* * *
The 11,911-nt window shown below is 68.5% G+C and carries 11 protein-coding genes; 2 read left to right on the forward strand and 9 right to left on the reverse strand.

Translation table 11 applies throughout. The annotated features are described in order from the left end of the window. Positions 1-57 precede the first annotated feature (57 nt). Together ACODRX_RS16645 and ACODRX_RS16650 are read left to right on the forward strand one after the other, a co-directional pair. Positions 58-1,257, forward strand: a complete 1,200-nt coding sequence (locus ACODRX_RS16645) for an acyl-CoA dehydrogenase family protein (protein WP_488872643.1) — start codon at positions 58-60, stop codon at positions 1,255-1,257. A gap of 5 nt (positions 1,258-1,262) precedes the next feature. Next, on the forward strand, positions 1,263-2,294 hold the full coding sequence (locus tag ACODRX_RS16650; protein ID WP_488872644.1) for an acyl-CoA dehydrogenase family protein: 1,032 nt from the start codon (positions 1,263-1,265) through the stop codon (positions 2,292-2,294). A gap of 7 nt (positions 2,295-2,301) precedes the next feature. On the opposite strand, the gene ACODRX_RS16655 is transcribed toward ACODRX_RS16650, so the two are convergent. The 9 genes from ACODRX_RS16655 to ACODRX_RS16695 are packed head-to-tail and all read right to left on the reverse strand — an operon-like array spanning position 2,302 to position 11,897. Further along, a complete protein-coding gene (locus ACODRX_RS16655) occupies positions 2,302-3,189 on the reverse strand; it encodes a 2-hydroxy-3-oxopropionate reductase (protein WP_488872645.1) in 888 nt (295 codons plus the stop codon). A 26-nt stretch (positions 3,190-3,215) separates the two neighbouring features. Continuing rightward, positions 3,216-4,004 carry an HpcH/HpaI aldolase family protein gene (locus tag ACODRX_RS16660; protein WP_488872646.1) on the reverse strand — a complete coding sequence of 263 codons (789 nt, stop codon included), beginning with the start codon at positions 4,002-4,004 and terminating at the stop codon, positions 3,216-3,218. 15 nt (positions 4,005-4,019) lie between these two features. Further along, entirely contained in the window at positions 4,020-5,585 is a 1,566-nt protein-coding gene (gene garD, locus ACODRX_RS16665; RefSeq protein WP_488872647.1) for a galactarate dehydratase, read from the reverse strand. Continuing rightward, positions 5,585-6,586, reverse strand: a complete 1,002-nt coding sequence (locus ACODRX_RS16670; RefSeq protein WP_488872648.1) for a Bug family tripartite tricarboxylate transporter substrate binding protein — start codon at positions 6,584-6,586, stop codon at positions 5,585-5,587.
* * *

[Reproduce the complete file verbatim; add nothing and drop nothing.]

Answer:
The 11,911-nt window shown below is 68.5% G+C and carries 11 protein-coding genes; 2 read left to right on the forward strand and 9 right to left on the reverse strand.

Translation table 11 applies throughout. The annotated features are described in order from the left end of the window. Positions 1-57 precede the first annotated feature (57 nt). Together ACODRX_RS16645 and ACODRX_RS16650 are read left to right on the forward strand one after the other, a co-directional pair. Positions 58-1,257, forward strand: a complete 1,200-nt coding sequence (locus ACODRX_RS16645) for an acyl-CoA dehydrogenase family protein (protein WP_488872643.1) — start codon at positions 58-60, stop codon at positions 1,255-1,257. A gap of 5 nt (positions 1,258-1,262) precedes the next feature. Next, on the forward strand, positions 1,263-2,294 hold the full coding sequence (locus tag ACODRX_RS16650; protein ID WP_488872644.1) for an acyl-CoA dehydrogenase family protein: 1,032 nt from the start codon (positions 1,263-1,265) through the stop codon (positions 2,292-2,294). A gap of 7 nt (positions 2,295-2,301) precedes the next feature. On the opposite strand, the gene ACODRX_RS16655 is transcribed toward ACODRX_RS16650, so the two are convergent. The 9 genes from ACODRX_RS16655 to ACODRX_RS16695 are packed head-to-tail and all read right to left on the reverse strand — an operon-like array spanning position 2,302 to position 11,897. Further along, a complete protein-coding gene (locus ACODRX_RS16655) occupies positions 2,302-3,189 on the reverse strand; it encodes a 2-hydroxy-3-oxopropionate reductase (protein WP_488872645.1) in 888 nt (295 codons plus the stop codon). A 26-nt stretch (positions 3,190-3,215) separates the two neighbouring features. Continuing rightward, positions 3,216-4,004 carry an HpcH/HpaI aldolase family protein gene (locus tag ACODRX_RS16660; protein WP_488872646.1) on the reverse strand — a complete coding sequence of 263 codons (789 nt, stop codon included), beginning with the start codon at positions 4,002-4,004 and terminating at the stop codon, positions 3,216-3,218. 15 nt (positions 4,005-4,019) lie between these two features. Further along, entirely contained in the window at positions 4,020-5,585 is a 1,566-nt protein-coding gene (gene garD, locus ACODRX_RS16665; RefSeq protein WP_488872647.1) for a galactarate dehydratase, read from the reverse strand. Continuing rightward, positions 5,585-6,586, reverse strand: a complete 1,002-nt coding sequence (locus ACODRX_RS16670; RefSeq protein WP_488872648.1) for a Bug family tripartite tricarboxylate transporter substrate binding protein — start codon at positions 6,584-6,586, stop codon at positions 5,585-5,587.